Controversy is a-boil in Vinton because some in that community think the staff of the local public library has a liberal agenda it is pushing on readers there. The controversy led two library directors to resign in the past two years, one after just six months.
One point of concern of some residents is the number of library employees who identify as LGBTQ. Coupled with that concern has been criticism of a recent display of LGBTQ books and the addition of books about President Joe Biden, including “Joey,” a children’s book by First Lady Jill Biden.
One Vinton woman, the mother of four children, has urged the library to purchase more books with a Christian theme. Library officials have pointed out that of about 6,000 children’s titles in the library, only seven include homosexual or transgender content and 173 are based on Christian themes.
Janette McMahon, who resigned as librarian last year, told the Cedar Rapids Gazette, “I am a firm believer that everyone can have a right to their own opinion, but they don’t have a right to tell others what they can or cannot read.”
No argument from me. ♦
Randy Evans can be reached at DMRevans2810@gmail.com
On Monday (June 20) The Cedar Rapids Gazette posted a short article (reprinted from The Des Moines Register) under the headline, “A rural Iowa school (Baxter) could become a test case for a state law that bars teaching divisive concepts.” One Register reader said the word “divisive” should have been in italics or accented with quotation marks because it’s not a fact that Social Justice is divisive. I agree.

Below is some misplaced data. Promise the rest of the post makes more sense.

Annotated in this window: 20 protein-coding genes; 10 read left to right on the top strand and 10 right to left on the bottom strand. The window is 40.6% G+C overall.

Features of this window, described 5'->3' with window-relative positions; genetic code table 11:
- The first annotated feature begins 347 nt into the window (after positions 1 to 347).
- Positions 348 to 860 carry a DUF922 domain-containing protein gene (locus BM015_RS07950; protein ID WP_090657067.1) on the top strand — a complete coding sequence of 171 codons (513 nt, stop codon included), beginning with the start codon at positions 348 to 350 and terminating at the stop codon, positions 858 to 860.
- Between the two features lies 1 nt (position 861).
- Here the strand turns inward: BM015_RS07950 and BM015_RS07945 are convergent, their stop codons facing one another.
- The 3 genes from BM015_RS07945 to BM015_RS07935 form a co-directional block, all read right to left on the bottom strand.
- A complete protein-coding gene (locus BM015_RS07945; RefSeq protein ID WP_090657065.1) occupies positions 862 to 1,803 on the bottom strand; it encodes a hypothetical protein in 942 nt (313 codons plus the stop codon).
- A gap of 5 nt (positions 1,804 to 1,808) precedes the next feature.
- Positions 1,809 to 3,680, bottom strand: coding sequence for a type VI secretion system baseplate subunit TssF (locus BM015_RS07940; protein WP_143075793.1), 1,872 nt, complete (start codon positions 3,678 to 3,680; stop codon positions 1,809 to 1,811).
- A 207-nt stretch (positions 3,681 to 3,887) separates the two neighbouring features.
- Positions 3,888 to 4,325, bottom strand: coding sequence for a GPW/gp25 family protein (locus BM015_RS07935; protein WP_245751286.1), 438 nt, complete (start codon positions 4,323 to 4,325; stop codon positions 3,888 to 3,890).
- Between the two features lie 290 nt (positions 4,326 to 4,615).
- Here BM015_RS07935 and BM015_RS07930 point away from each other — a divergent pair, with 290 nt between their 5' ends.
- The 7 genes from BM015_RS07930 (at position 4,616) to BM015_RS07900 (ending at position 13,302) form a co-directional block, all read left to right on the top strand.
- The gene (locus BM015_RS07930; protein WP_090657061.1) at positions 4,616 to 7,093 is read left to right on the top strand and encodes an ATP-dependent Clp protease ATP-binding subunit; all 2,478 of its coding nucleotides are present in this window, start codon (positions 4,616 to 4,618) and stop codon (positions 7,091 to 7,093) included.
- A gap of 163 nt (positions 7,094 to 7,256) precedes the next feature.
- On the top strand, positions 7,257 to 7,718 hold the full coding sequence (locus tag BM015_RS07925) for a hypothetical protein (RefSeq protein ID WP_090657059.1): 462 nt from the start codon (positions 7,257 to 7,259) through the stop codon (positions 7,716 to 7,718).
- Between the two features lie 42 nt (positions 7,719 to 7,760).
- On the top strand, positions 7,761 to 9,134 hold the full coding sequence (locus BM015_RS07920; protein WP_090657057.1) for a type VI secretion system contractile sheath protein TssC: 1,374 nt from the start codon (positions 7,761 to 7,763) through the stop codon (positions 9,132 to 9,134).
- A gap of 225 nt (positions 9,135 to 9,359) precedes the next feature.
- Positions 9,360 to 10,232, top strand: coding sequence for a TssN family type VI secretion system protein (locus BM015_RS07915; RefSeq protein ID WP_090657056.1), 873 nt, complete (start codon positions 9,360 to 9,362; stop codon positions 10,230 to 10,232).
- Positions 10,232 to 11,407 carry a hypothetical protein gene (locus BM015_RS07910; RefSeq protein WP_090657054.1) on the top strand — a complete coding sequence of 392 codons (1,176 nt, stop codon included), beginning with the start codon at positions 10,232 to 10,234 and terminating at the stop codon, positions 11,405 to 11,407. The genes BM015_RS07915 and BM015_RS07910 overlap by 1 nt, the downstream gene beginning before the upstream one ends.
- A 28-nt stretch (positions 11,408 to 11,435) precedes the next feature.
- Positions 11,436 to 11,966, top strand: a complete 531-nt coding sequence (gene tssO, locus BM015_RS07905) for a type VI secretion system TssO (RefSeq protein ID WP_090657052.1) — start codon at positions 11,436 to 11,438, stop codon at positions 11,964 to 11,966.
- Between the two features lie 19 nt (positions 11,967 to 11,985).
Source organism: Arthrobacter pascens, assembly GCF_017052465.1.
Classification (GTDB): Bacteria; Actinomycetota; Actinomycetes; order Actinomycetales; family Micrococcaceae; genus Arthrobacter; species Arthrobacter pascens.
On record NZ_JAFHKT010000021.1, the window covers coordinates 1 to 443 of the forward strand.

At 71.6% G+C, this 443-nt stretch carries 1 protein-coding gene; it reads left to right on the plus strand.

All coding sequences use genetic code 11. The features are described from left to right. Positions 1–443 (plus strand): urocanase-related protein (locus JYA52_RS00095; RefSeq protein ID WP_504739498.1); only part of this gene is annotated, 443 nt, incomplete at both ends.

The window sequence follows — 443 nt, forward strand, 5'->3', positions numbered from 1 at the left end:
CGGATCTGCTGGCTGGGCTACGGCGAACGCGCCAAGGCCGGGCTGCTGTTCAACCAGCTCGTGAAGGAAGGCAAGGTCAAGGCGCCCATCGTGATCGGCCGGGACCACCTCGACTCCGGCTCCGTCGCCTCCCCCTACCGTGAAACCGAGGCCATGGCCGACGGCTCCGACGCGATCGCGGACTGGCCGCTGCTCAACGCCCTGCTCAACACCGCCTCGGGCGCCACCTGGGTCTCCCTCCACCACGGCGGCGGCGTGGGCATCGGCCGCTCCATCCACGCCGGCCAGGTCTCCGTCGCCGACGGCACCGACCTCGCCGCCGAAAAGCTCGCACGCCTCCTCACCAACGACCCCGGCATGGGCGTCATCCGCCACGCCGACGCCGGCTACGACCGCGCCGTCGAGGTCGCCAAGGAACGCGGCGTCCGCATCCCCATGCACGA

The district offers a literature class where students “use a social justice lens to analyze contemporary young adult fiction” and create a final project focused on “social justice in their own lives and community.” In the eyes of a Baxter parent, Dr. Wiebbecke (a soybean specialist who ran unsuccessfully for the school board in 2021), and her DC allies, the teaching of-or-about Social Justice is sufficiently divisive to merit a threatening letter be sent from a lawyer at the America First Policy Institute to the Baxter school superintendent, Dr. Clapper.
It’s a fight Superintendent Clapper and her Baxter school board may not relish, but it’s a challenge the district must accept. Wiebbecke is challenging the essential rights of a local school district to offer coursework it deems important as authorized by Iowa Administrative Code 281.12.5 (5) — and simultaneously, to limit a teacher’s right to teach as she’s been trained, licensed, and employed.
The whole of H.F. 802 (2021) and its constitutional underpinnings should be questioned. When based on political or religious convictions only, many doubt the constitutional propriety of carving out otherwise legitimate subject matter for elimination from school curriculum, and many doubt the law would pass muster.
The Baxter case is reminiscent of the famous Scopes Monkey Trial where science teacher John Thomas Scopes defended his teaching of evolution. The controversy is long dead except in the minds of radical rightwingers, like Congresswoman Marjorie Taylor Greene (R-GA) who said she does not “believe in evolution,” adding, “I don’t believe in that type of so-called science.” Or, I suppose, in “so-called” Social Justice.